person he ought to be called dead. He fears death more than anything,
and consequently there is nothing more terrifying than real life.
The philosopher -- And when I refer to the Philosopher, I am only
referring to a character that I want to sketch, a character in each of
us. That thing in us that falsifies real experience. That thing which
is by its very nature is in abject opposition to what I am calling the
real individual human person, or equivalently a soul. -- The
philosopher is right to despise real life. He is right to decry the
world of becoming. He is right to create heavens and hells. To spin
dream visions of connectedness. He is right to declare the soul
immortal. He is right in saying all these things because it is life,
real life, which is more terrifying, infinitely more disgusting than
the deepest reaches of Dante's inferno. Why is it sicker, more
disgusting, and more terrifying? Precisely because it is from life and
from nothing else that these images were made possible. It is the
suffering of the herein which the artist dips his soul to paint the
nether-worldly darkness of thereafter which is a mere image of what is
here and now.
He is right in all ways but one. The way to freedom. That is, the way
of the individual human person. That part of me, ME, that which cannot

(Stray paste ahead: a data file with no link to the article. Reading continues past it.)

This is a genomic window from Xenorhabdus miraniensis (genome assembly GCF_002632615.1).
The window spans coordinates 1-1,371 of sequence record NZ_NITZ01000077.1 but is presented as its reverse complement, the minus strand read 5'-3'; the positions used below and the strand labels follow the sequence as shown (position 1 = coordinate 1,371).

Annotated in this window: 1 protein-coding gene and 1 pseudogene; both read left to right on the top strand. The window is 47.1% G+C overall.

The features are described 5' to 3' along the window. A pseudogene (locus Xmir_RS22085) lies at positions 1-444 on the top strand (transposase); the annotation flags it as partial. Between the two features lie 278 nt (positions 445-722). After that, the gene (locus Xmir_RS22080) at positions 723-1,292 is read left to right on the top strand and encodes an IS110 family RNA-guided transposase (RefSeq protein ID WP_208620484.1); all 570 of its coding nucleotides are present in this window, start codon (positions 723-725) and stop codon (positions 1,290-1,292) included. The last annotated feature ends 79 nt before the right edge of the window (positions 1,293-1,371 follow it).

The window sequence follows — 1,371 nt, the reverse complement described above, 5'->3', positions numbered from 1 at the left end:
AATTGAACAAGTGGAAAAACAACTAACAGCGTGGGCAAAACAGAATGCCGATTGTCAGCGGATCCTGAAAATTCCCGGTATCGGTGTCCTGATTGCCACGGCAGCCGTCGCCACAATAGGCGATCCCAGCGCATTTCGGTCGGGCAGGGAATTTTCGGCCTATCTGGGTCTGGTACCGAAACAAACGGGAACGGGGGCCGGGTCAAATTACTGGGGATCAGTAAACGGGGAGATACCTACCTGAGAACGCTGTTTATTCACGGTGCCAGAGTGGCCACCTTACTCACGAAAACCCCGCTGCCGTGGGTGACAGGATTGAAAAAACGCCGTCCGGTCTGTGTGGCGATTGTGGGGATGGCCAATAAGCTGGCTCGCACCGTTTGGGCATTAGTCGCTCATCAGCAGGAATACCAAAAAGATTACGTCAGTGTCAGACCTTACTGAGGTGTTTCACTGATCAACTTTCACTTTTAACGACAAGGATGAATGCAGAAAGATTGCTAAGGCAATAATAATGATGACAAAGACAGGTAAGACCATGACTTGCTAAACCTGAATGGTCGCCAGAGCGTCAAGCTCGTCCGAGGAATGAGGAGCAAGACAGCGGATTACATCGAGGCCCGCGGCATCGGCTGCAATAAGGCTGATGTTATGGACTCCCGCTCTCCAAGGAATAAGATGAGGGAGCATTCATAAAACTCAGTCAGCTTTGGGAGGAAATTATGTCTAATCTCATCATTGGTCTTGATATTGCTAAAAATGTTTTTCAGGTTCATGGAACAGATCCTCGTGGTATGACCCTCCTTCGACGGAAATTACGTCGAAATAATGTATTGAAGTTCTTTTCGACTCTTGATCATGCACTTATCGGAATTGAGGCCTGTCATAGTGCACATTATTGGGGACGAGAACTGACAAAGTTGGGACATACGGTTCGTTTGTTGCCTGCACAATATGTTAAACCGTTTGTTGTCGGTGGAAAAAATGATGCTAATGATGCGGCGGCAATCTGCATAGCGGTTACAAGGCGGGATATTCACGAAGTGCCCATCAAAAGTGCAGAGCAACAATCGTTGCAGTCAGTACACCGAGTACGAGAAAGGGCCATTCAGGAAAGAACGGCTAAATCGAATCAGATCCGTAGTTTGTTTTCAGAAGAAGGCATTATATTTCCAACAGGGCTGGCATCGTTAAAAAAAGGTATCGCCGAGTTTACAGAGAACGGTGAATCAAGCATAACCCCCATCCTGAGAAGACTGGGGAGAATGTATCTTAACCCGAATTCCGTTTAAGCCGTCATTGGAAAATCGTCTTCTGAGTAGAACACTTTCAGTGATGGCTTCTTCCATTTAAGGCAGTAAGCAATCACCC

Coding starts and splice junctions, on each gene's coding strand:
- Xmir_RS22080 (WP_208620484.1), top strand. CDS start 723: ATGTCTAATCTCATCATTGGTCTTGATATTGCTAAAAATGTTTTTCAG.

be instantiated by a form in the skies beyond space and time. That part
of me which refuses to be swept up by ivory tower surmsations. That
part of me who's essence is precisely that which can never be put to
words. That of me which is absolutely untranslatable. That part of me
which, the moment it takes to a belief in the immortality of itself;
When it accepts the thing which it wants more than anything: That is
the moment, the very moment, that it dies. Hence, The philosopher
commits suicide for eternal life. Categories and Forms and Properties
live on eternally. Flesh and blood do not. But only flesh and blood is
alive.

From:(Anonymous)
Date:November 4th, 2005 05:07 pm (UTC)
(Link)
Here's my Nov. 2 commentary...


November 2nd, 2005
12 am

Weren't you at the ballot box one year ago, hopelessly clinging-on to the fatal optimism of a Kerry-led America? So it goes. A man who concedes before all the ballots are in. That's what’s wrong with the Democrats nowadays. Besides focusing all of their attention on unveiling kinks in the Republican armor, rather than present solutions to things like Healthcare and Social Security, the Democrats quit
before they start. And now, three more years of a president who has my 19-year-old cousin at war, volunteering to go to Fallujah to prove what a "good soldier" he can be.

Ah, November 2. I still have my t-shirt with Bush's face on it that
reads, "Vote for anyone else in 2004." But what would that have done? Split the liberal vote and put Bush in by an even larger